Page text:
My Lords, the Government have established the Casino Advisory Panel to advise them on the areas where the one regional, eight large and eight small casinos permitted by the Gambling Act should be located. The panel, which is operating entirely independently of government, is on track to make its recommendations at the end of January 2007.
My Lords, I am grateful to the Minister. Will he confirm that the Casino Advisory Panel’s report will be published, that it will make a specific recommendation on the super casino and that the Government will accept that recommendation? Do the Government appreciate that Blackpool was first in the field and is the obvious choice, and that if Blackpool fails to get the super or regional casino, its future is very limited and meltdown is likely?
My Lords, the noble Lord accepts as his premise that the Casino Advisory Panel will operate independently and, therefore, he cannot expect me to affirm from this Dispatch Box the virtues of Blackpool in this competition, in which there are a number of competitors. However, he is reflecting the fact that Blackpool made a strong case early on. He will have to wait and see.
My Lords, as ever, activity will take place adroitly and with dispatch. The noble Lord will recognise that those who have bid for the casinos have a great deal of work to do. When a decision is taken at the end of January, they will expect to be empowered to take appropriate action, but the House will recognise that any action in this area must first come before both Houses in the form of a statutory instrument, because it is for Parliament to decide whether the independent advisory panel and the Secretary of State have acted wisely.
My Lords, the right reverend Prelate will recognise that the Gambling Act contains enhanced restrictions and controls over the availability of gambling to vulnerable sections of the community, particularly children. The stimulus towards the development of casinos is that many areas that require regeneration may be able to make a case that a casino will bring in substantial and much needed resources. That is an important motivation for the bids.
My Lords, I note the Minister’s optimism over dispatch, let alone adroitness, but the Casino Advisory Panel has come under intense scrutiny and its decision will come under even greater scrutiny. Has the Minister considered that, when the decision is made, there will be a litigation nightmare, especially over the criteria—the social impact criterion in particular—by which the panel will have judged the winner? What impact on the timetable will that have? This matter will surely not be closed for a considerable time.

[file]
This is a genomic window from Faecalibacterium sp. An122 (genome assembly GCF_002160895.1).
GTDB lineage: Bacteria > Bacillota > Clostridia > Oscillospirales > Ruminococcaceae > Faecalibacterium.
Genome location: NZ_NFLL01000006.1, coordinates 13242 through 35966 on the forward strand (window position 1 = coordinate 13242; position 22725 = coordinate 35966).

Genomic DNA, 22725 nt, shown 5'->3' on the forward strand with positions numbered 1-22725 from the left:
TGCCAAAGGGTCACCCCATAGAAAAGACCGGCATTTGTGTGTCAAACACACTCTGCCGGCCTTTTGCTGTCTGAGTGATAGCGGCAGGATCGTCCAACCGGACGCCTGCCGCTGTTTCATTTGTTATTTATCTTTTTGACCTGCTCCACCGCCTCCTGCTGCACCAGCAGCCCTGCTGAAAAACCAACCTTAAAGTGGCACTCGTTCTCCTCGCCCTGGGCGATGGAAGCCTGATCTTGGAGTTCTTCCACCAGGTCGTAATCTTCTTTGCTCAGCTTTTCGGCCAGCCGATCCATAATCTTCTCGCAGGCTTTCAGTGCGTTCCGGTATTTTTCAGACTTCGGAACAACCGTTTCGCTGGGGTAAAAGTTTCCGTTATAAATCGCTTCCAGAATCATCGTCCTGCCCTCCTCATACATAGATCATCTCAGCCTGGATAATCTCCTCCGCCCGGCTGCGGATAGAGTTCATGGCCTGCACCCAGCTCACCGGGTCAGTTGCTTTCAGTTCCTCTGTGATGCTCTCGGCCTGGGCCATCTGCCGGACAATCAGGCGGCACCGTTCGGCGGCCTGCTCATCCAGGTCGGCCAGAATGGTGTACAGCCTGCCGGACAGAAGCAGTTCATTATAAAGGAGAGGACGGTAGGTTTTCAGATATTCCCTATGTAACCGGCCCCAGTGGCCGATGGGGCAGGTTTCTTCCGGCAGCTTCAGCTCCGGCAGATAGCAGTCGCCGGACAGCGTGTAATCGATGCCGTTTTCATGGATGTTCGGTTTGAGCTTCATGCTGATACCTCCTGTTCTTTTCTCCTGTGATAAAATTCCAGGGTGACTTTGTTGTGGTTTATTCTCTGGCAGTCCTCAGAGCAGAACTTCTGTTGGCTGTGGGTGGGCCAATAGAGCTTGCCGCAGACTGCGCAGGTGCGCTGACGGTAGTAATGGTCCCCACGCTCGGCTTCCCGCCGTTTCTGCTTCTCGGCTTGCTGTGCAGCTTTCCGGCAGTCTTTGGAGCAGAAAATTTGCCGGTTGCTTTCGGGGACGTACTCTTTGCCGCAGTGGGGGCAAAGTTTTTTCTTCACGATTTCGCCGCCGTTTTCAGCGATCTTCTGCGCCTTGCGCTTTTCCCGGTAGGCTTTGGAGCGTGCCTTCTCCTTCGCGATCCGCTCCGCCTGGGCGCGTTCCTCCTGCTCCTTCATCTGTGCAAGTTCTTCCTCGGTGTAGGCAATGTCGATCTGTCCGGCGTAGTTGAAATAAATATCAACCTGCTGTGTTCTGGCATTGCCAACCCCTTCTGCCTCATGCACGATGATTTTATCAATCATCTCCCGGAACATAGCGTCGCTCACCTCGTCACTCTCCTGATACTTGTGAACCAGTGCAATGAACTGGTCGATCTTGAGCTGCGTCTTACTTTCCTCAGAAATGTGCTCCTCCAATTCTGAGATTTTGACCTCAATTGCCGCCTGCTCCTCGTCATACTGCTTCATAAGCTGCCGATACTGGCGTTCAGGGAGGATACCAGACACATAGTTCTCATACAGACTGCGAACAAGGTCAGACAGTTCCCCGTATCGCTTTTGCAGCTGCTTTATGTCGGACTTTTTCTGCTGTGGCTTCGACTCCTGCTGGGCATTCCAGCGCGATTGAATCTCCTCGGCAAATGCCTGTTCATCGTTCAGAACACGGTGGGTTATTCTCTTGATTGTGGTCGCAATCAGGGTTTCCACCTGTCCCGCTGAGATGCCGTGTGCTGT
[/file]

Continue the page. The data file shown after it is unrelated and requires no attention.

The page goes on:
My Lords, I normally expect advice on litigation problems from those with experience in the law, so I accept what the noble Lord has said in that there may be some difficulties. However, we do not anticipate great difficulties in this respect. The panel is conducting its affairs entirely properly; it is acting independently of government and it will make a recommendation. Parliament will be in a position to endorse or reject that recommendation if the Secretary of State takes it up. Therefore, we are following proper process with regard to these very important decisions.
My Lords, while recognising the absolute need for independence of the panel in choosing the site of the first casino, would my noble friend nevertheless reacquaint himself with the regeneration needs of Blackpool? It is important for it to have a new lease of life and to have the casino placed there.
My Lords, all Ministers are well acquainted with the regeneration needs of various parts of the country, including Blackpool, but my noble friend will recognise that it would be premature of me to specify any one area for undue consideration at this time. In fact, that is not within my power and it would not be particularly fruitful, given that the independent panel will make its recommendation.
My Lords, as consideration is being given to protecting children from the effects of gambling, has any attempt been made to work out whether the costs of dealing with the numbers of problem gamblers that are anticipated as a result of what is planned will be more or less than the costs and benefits of setting up these casinos?
My Lords, that is an important question, which reflects our debates during the passage of the Gambling Bill. Both Houses would have passed that Bill only if we had been reassured that the issues of problem gambling had been properly addressed. I reassure the noble Baroness that these matters are very much to be balanced against the regeneration advantages of the casinos. The bidders are well aware of the provisions of the Gambling Act in that respect.